Scuffs: “Scuff” is a catch-all term for a backless slipper. Given their design, it’s quick and easy to get these house slippers on and off, making them a top choice if you’re looking for convenience. However, some wearers find the exposed heel to be somewhat drafty and counterproductive when it comes to keeping feet warm.
Moccasins: Traditional moccasins feature a vamp that is stitched to the sides of the slippers. Depending on their design, they may be lined with shearling, flannel, or faux fur. While classic moccasins are made of suede or soft leather, there are several synthetic alternatives that are made with vegan leather (also called leather), microfiber, and microsuede.
Open-toe slippers: These house slippers include two popular styles: slides and thongs. Slides are ideal for women who prefer a relaxed fit where toes can wiggle freely. Some women prefer wearing thong slippers, especially if they want a more secure fit while they walk. While these slippers feature open, airy designs, they’re typically made of plush, even fluffy materials, that keep feet comfortable.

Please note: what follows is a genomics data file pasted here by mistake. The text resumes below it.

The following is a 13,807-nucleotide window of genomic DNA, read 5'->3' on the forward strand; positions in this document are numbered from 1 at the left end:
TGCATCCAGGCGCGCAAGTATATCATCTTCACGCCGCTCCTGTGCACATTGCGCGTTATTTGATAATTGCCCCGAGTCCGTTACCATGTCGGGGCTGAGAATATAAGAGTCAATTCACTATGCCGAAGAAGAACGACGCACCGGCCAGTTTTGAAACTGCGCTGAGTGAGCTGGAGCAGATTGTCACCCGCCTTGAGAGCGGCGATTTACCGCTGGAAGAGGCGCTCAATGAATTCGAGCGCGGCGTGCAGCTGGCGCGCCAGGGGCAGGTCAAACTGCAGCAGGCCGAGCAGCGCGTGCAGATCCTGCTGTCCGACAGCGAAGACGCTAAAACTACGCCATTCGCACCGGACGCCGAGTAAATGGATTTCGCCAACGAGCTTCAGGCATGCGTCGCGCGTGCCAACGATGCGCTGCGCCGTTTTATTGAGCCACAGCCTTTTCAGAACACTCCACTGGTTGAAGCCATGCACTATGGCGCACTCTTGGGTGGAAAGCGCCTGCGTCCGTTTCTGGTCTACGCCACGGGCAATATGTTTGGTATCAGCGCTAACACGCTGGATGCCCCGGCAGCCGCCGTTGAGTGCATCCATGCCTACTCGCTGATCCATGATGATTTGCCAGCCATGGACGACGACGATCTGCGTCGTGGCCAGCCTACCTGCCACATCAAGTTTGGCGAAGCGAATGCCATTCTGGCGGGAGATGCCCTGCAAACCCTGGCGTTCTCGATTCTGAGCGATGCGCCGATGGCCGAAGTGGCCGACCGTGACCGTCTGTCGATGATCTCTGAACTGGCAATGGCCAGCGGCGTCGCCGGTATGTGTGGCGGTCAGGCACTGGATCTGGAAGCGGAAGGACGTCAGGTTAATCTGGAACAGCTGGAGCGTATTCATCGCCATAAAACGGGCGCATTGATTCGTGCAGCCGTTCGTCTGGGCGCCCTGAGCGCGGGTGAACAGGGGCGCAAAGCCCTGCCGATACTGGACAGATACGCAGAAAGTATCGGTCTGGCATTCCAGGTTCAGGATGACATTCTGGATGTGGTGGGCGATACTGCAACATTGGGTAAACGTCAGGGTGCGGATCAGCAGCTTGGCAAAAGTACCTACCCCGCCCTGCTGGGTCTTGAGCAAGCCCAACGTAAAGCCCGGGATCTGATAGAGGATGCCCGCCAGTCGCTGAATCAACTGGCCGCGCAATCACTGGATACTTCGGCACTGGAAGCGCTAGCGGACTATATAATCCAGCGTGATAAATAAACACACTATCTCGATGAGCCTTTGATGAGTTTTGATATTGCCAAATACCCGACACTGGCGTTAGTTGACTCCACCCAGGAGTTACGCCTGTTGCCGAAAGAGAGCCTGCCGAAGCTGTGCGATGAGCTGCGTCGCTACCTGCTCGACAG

Booties: Bootie-style house slippers are generally cut above the ankle, though some are cut as high as the mid-calf or just below the knee. As these offer the greatest amount of coverage, it comes as no surprise that they’re considered the warmest, coziest option among house slippers.
Popular materials for house slippers include microfiber, microsuede, fleece, terry cloth, polyester, satin, and faux shearling. Most of these materials are generally lightweight; however, only some terry cloth, satin, and polyester styles are breathable. Unfortunately, this means your feet will be prone to sweating after wearing the others for a while.
Some premium house slippers are made with leather, suede, and/or shearling. These tend to last much longer than synthetic house slippers, though some consumers have reservations about using materials sourced from animals. For that reason, some footwear manufacturers have shared consumer-accessible transparency information on their websites, including ethical sourcing and manufacturing protocols.